Trim tag for 1966 396/375 (?) - Impala Tech
Tag Team De-coding tags & numbers

 
LinkBack Thread Tools
post #1 of 10 (permalink) Old 05-26-2013, 11:23 AM Thread Starter
BA.
Moderator
 
Join Date: Aug 2008
Location: Miamisburg, Oh.
Posts: 3,129
Blog Entries: 15
 
Trim tag for 1966 396/375 (?)

This was at the Springfield Ohio swap meet this weekend.
I think they were calling this a 396/375 motor but I don't remember that being available in a 1966 Impala. Was that a specially available option? Back door option? Wives tale?
Larry, did you see this one? Wasn't it being represented as a 375hp or did I mis-read something??

I took a picture of this body-tag just in case someone wanted to see it.

Sorry, no VIN!

HOW A NOVICE REBUILDS A 66 IMPALA CONVERTIBLE:
http://www.impalas.net/forums/blog.php?u=1432

Last edited by BA.; 12-10-2013 at 09:48 PM.
BA. is offline  
Sponsored Links
Advertisement
 
post #2 of 10 (permalink) Old 05-26-2013, 01:22 PM
Moderator
 
Join Date: Jan 2006
Posts: 12,361
 
Decals cost about $6 dollars. The 375 horse 396 differed from the 325 and the 350 horse 396 in the heads (only the 375 horse 396 received the HiPerf rectangular port head that is a dog on the street, the other two 396 engines used the much more practical and functional PASS oval port heads). The 375 horse 396 also used a solid tappet rough idling race cam designed for high RPM operation (NASCAR racing). And finally the 375 horse 396 has an aluminum high rise intake manifold (that saves 23 pounds) topped off by a 780 cfm Holley vacuum secondary carburetor. (If this 375 horse 396 was originally installed in a Corvette, it will also have a dual point distributor with a mechanical tach access on the side of the distributor).

The factory learned a bitter and costly lesson about solid tappet high RPM big inch motors with the 409. Namely any vehicle with a solid tappet cam could rev high enough to self destruct; or more frequently to take out all of the accessories on the front of the engine. So this also includes the solid tappet 350-360 horse 327 and the 283 horse 283 motor.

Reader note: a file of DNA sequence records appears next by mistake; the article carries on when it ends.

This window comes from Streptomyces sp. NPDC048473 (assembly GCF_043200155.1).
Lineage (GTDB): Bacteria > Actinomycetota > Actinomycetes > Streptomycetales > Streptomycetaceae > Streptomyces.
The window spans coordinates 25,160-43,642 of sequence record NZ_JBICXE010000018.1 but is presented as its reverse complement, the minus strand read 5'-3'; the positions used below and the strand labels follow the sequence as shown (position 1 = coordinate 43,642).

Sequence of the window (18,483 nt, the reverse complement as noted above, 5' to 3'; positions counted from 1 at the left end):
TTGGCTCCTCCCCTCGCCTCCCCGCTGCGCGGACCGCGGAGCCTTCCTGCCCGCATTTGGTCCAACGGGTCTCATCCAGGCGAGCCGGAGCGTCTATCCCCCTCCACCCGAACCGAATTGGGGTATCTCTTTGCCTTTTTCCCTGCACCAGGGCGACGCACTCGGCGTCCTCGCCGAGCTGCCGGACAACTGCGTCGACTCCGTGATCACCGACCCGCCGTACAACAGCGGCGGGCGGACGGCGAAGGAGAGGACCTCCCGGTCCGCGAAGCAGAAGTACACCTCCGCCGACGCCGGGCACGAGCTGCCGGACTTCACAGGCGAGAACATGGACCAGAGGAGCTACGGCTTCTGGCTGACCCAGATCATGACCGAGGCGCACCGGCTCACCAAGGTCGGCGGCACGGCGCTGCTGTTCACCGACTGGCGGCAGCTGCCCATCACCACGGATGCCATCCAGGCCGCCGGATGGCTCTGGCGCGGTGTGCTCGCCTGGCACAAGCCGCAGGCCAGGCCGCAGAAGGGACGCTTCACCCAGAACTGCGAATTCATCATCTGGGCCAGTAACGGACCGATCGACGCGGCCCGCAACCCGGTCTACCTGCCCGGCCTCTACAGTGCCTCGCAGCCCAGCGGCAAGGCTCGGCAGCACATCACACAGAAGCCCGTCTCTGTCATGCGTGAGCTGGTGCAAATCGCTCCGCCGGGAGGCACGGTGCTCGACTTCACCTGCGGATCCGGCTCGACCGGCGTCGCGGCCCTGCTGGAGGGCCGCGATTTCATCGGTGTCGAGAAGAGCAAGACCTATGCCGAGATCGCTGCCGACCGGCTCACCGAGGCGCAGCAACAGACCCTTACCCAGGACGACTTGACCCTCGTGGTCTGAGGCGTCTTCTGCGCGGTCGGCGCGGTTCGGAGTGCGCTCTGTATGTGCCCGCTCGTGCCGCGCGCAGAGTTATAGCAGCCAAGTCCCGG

Are you aware that your stock riveted steel fan will shed it's blades above 4800 RPM?





Further air conditioning compressors will blow out every seal in the compressor at about the same engine speed. Even your water pump and alternator are nor equipped with bearings that can spin very high and will fail if pushed.

Chevrolet discovered these issues on all of their solid tappet cars and either restricted the availability of things like A/C (you can not get A/C on any engine equipped with a solid tappet); or to modify and reinforce the parts being stressed. Which is why the Corvette has it's own dual point distributor, short water pump, even after the long pumps were introduced in 1969, and a special high RPM alternator with special bearings and special alternator fan. (the Corvette short water pump also used a larger diameter shaft with sealed, greased for life roller bearings, instead of open ball bearings that need lubricant in the coolant to keep the bearings from burning up).

Because an Impala is a large, that is to say heavy car, combined with the fact that the 375 horse 396 had no bottom end torque to speak of, it wasn't installed in the Impala. The clacking of a solid lifter engine probably would also restrict a lot of buyers who would complain about the car's motor sounding like a sewing machine. Finally because the cam was so aggressive, it would require a manual transmission with the Impala to get the car rolling (this is because a loose converter had not been invented yet; which is why all the solid tappet 1967-'69 Z/28 302 motors where all bolted to a Muncie four speed and required set of 4.11 or 4.56 rear gears in a light Camaro body).

Check to see if your 375 horse 396 car has a single bump on the head to identify it as being a HiPerf rectangular port head (here is an example of the casting mark)



The difference in port size is hidden from view with the intake in place which is why you have to look for the that little casting identifier. But they are very different:



The intake difference between aluminum and cast iron is obvious, but the factory manifolds all have a Winters Foundry casting mark; not found on aftermarket castings with the name Edelbrock or Offenhauser ground off:



Same for the Holley carb; the 350 horse 396 used a Holley with square, single feed fuel bowls (a 4160 style Holley). The 375 horse 396 used the center hung dual feed Cathedral style fuel bowls (a 4150 style Holley). The 325 horse 396 used a Rochester QuadraJet.